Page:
Valencian cocas: a traditional and tasty treat
Valencian cocas: a traditional and tasty treats: a traditional and tasty treat
Valencian cocas comprise a number of traditional recipes that will more than satisfy your cravings for something sweet or savoury. Close to locals’ hearts, they come in all sorts of different variations, making the perfect afternoon snack.
Valencian cocas are nothing short of pure gastronomic delight. One of their many appeals is that they come in a seemingly endless selection of varieties, meaning there is always a new and delicious combination for you to try. It’s hard to pin down an exact recipe for cocas as every town, village and family has their very own way of preparing them.
In this post, we are going to list some of the most popular cocas in the Region of Valencia. There’s no possible way we can be exhaustive and we’re sure to let some delicious recipes slip through the net. Keep reading to take a delve into the world of Valencian cocas.
Valencian cocas come in either sweet or savoury varieties. Recipes are handed down through the generations and some of the greatest chefs in the Region of Valencia are elevating the dish to the realm of gourmet. Cocas are a popular afternoon pick-me-up in homes across the provinces of Alicante, Castellón and Valencia with local bakeries keeping the tradition very much alive.
Let’s take a look at sweet cocas and savoury cocas in turn.
Sweet Valencian cocas
Similar to a sponge cake, coca de llanda valenciana is a traditional afternoon snack, offering a sweet pick-me-up that you can share with your loved ones day after day. The most popular recipe combines eggs, flour, milk, oil, sugar, a raising agent, cinnamon and plenty of lemon zest, which gives the cake its characteristic flavour.
In the province of Castellón, the same cake is known as coca mal feta, coca de mida (from medida) and coca rápida, while in Alicante it is commonly called coca boba and coca secreta. It is most commonly called coca de llanda in the bakeries located in València’s Horta Nord. Some people add orange juice, chunks of apple and roasted pumpkin purée to the batter. Each is equally delicious.
A simple variant of coca you can make at home is coca de yogur. Let you imagination run wild and make all sorts of different variations. The ingredients are measured using the pot of its namesake ingredient: yoghurt.
And then there is coca de almendra valenciana, an almond variation of the sponge. It is also known as tortà, particularly in Alcoy. Almonds have been traditionally added to sweet treats in the Region of Valencia since the Arab period. Smaller round cocas also exist which are known as coca cristina and coca escudellà.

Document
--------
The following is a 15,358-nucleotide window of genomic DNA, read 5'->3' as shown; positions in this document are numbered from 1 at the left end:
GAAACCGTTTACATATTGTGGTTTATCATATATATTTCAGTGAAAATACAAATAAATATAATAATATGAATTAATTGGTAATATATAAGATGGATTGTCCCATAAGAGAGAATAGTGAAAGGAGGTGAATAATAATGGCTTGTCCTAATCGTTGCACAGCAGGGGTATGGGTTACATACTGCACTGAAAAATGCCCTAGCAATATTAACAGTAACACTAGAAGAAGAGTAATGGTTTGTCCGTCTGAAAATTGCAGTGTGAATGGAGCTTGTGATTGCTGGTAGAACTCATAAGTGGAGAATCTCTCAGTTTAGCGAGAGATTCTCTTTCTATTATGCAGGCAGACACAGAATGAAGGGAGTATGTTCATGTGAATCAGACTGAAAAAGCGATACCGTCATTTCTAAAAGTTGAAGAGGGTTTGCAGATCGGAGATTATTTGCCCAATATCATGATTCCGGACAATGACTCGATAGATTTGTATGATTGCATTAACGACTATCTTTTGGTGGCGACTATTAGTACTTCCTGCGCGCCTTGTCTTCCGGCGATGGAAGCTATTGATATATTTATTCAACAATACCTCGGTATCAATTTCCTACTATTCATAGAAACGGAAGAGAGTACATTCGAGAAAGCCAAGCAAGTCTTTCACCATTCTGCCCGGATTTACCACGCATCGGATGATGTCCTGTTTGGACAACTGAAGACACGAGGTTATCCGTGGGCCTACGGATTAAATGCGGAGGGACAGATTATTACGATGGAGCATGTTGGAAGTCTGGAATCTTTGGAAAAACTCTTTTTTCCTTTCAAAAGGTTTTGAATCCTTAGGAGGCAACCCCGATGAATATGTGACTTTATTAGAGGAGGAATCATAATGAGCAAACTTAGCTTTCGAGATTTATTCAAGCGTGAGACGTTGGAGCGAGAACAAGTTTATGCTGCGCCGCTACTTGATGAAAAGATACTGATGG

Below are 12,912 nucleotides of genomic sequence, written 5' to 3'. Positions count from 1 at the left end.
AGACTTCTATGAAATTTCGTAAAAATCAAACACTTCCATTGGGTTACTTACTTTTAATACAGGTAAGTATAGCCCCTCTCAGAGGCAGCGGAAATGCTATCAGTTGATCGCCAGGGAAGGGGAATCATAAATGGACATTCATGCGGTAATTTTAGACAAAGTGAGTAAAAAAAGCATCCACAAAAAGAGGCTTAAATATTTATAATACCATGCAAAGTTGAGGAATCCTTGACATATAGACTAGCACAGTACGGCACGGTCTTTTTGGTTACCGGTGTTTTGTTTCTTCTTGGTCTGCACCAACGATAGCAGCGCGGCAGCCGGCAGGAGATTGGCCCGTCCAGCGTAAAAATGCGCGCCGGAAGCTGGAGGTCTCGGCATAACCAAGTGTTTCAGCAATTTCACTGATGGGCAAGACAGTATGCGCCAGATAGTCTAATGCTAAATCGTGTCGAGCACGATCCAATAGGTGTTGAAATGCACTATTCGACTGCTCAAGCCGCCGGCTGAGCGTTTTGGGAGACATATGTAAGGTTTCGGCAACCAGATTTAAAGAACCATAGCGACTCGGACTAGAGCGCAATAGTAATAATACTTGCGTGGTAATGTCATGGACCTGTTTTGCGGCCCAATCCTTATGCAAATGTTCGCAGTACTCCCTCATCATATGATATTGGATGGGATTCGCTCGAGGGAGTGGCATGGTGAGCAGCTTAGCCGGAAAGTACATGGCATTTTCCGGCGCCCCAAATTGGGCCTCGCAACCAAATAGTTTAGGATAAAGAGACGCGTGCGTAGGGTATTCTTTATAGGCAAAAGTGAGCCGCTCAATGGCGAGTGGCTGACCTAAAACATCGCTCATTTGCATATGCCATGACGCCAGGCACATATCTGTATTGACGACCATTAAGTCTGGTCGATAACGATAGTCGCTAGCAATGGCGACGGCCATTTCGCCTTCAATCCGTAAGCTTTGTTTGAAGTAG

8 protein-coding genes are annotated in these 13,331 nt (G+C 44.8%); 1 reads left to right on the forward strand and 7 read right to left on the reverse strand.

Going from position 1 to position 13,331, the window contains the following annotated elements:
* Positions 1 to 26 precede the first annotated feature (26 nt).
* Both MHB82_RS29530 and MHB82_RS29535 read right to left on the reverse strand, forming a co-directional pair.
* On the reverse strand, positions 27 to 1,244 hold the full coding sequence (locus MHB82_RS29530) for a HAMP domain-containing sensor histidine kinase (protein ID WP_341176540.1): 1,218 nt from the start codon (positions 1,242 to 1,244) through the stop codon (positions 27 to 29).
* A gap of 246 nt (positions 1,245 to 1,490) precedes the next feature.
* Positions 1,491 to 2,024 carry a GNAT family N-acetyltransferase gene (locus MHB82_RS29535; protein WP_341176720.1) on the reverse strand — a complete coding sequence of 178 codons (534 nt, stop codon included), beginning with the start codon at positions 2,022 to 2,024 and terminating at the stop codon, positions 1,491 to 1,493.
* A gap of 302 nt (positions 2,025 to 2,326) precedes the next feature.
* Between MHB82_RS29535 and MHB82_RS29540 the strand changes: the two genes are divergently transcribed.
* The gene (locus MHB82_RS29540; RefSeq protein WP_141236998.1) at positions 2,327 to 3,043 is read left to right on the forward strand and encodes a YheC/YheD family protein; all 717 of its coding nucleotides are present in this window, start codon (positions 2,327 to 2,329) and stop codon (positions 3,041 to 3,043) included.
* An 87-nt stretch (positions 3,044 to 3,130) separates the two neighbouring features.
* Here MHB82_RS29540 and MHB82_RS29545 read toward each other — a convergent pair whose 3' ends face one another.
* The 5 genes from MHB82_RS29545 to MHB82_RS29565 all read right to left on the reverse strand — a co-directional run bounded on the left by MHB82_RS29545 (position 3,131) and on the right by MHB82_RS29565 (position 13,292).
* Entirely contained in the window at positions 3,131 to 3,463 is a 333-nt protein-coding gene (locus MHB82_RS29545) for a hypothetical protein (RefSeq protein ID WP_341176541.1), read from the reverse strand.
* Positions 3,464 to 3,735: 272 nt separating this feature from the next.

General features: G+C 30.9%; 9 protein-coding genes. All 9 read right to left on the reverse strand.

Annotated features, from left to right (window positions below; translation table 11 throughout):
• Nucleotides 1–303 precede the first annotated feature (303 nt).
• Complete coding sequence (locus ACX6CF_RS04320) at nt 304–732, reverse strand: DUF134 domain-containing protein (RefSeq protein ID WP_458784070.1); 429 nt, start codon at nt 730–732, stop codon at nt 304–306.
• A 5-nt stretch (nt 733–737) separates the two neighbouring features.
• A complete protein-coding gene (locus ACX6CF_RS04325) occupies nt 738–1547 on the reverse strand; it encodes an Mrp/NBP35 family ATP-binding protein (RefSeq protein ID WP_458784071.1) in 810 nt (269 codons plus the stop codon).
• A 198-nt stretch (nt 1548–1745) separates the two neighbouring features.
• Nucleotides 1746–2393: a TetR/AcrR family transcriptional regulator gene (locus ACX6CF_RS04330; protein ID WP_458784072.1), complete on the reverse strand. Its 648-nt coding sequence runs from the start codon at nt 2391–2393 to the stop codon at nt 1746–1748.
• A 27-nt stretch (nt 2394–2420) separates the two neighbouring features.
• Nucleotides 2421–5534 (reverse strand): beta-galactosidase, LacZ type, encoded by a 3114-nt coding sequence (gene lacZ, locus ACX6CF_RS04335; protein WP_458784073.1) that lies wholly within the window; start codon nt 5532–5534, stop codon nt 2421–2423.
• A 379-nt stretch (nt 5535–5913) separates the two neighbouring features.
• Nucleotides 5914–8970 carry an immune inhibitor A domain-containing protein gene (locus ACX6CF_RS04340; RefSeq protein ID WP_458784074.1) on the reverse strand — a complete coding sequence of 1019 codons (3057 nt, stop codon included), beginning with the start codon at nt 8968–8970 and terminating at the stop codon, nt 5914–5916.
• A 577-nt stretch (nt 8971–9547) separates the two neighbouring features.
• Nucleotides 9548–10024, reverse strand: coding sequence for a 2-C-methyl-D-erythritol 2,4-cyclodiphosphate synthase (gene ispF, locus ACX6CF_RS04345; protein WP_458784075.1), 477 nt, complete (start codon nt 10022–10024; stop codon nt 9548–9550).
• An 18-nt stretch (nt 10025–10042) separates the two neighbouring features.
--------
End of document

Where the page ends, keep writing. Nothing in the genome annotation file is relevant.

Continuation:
Almoixàvena is a typical coca from Xàtiva that is also part of the Arab culinary tradition. And last, but by no means the last sweet coca you will come across, is coca de Castellón, the sponge typically found in the city of Castelló de la Plana and which is made with potato instead of flour.
Savoury Valencian cocas
Savoury Valencian cocas, which are similar to mini-pizzas, come in infinite varieties. It is a classic aperitivo at an event, as well as a popular mid-morning snack or almuerzo. The base is usually a dough made with yeast. Coca de cerveza, on the other hand, adds beer to the dough, which is made with flour, oil and a pinch of salt. When it is in season, the beer is sometimes substituted for mandarin juice.
Coca de tomate is as traditional as rice dishes in Valencia. Traditionally enjoyed with tomatoes are in season, it can also be made out of season, thanks to the particularly huerta custom of making tomato preserves with fresh tomatoes and cooked tomato and pepper sauces. Coca de verduras valenciana is a vegetable variant which uses either tomato or other vegetables as the base of the topping. In Cullera, there is a coca made with swiss chard that is popularly known as coca amb bledes.
Coca de Alicante or coca de Sant Joan falls under the category of coca farcida or coca rellena. These stuffed cocas add a filling between two layers of dough which is generally made of onion, pine nuts and tuna.
Elche’s variant on the savoury coca - coca salada de aceite, mollitas y sardina or coca amb sardina - is also well worth a mention. Mollitas or miguitas are small crumbs made of flour, oil and salt that are added as a topping. They are very similar to coca de harina from Alcoy.
Coca de embutido valenciana, which is known in some municipalities of La Ribera Alta, such as Turís, as coca amb tallà is a round-shaped bread dough topped with slices of pancetta and pieces of sausages. There is a version in which the meat is replaced with salted sardines and green peppers.
Finally, we would like to mention cocas de dacsa or cocas la calfó, which are popular in and around Gandia, as well as coca de Dénia. These small circles of dough, normally made with corn flour, are usually topped with ingredients such as tuna, roasted peppers, hard boiled eggs and more.
Has this list got your stomach rumbling? The next time you’re in the Region of Valencia, make sure to visit one of the many bakeries lining the streets and order a coca. It won’t be your first - there are plenty of different flavours for you to try.